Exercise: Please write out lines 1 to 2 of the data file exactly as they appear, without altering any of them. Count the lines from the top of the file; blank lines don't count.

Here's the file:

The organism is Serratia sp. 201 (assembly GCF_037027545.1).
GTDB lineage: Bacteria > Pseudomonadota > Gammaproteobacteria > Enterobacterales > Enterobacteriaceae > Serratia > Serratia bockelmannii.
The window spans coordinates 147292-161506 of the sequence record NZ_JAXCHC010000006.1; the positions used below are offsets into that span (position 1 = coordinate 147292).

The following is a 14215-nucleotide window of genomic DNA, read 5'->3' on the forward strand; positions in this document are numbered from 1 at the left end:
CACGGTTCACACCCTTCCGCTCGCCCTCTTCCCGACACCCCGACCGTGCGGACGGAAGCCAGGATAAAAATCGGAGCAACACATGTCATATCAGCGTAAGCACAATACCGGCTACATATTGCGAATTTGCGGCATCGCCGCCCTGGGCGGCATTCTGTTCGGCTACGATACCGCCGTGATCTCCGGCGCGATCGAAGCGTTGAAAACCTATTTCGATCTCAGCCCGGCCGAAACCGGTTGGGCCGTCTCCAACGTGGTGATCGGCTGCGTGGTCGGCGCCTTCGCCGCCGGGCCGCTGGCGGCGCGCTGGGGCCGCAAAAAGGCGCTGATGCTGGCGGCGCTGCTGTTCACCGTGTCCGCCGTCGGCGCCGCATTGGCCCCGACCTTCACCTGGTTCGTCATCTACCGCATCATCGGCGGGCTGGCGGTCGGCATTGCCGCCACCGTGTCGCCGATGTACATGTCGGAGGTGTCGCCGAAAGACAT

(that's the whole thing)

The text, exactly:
The organism is Serratia sp. 201 (assembly GCF_037027545.1).
GTDB lineage: Bacteria > Pseudomonadota > Gammaproteobacteria > Enterobacterales > Enterobacteriaceae > Serratia > Serratia bockelmannii.